CHICAGO (CBS) — Take a doodle of your noodle. Sounds like a board game, but it’s actually the concept behind an Illinois-based company that treats many student athletes for concussions.

CBS 2 Morning Insider Lauren Victory takes us inside the technology, and shows us some of the strides made in head injury research this fall, even with several players forced to stay off the field.

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Just like that, high school football came and went in Indiana this fall. Come this weekend, a state champion will be crowned.

As play ends, the work begins for Dr. Wellington Hsu, professor of orthopaedic surgery at Northwestern University Feinberg School of Medicine, who is studying high school reports of concussions from across the U.S.

“We were one of the first groups to show that there are other sports that have perhaps even a greater risk than football,” Hsu said.

Like girls’ soccer.

Also surprising, rates of head injuries for teens are climbing, despite increased awareness of concussion risks in various contact sports.

Hsu presented his concussion research to the American Academy of Orthopaedic Surgeons earlier this year.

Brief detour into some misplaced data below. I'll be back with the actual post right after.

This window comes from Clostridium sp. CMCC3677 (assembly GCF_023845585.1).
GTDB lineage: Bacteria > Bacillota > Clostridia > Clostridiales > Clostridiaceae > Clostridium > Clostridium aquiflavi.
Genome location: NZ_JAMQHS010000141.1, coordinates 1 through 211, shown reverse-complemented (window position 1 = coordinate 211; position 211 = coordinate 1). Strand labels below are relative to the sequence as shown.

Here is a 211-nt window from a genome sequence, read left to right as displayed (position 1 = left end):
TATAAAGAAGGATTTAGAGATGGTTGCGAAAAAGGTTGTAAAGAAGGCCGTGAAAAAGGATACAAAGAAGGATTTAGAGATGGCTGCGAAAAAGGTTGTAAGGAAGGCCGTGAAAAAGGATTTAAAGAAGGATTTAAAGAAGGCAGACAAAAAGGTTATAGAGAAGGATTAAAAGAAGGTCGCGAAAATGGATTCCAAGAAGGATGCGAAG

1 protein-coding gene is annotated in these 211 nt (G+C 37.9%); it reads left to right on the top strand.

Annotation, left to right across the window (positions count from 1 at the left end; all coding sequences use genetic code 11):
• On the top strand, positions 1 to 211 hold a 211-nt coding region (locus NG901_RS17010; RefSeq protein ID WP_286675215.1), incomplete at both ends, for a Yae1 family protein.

CBS 2 wanted to know what happens to concussion analysis now that many student athletes are sidelined.

COVID-19 cancelled or postponed some sports seasons this year, so how will Hsu handle 2020 in future research?

“The lower sample size you have, the fewer conclusions you can make,” Hsu said.

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Still, empty fields in Illinois could help future concussion prevention and treatment, when used as a comparison to areas that did allow contact sports this fall.

“Certain injuries may be higher because of a reason we never even thought of. Like, maybe it’s the quality of the turf, or the training program, the fact that they can play year-round,” Hsu said.

Neuropsychologist Dr. Laura Jansons is also looking beyond 2020. Young athletes come to her Buffalo Grove company, NeuroNoodle, for a brain map.

“There’s blue areas there denoting that, yeah, the tissue has been hurt,” she said.

She hopes scans like this become as common as an annual sports physical.

“It’s a picture of what your brain looks like before the season; kind of what areas are doing what,” she said.

The scans also show what spots may need attention after games are done.

It might be an unusual year for sports, but both doctors hope to make a dent in tackling a problem that will still be here in 2021.

“There could be a silver lining,” Hsu said.

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Hsu says the COVID-forced year off from sports is good for some athletes, whose noggins need to heal. Students who already suffered a brain injury could benefit from the rest.

Lauren Victory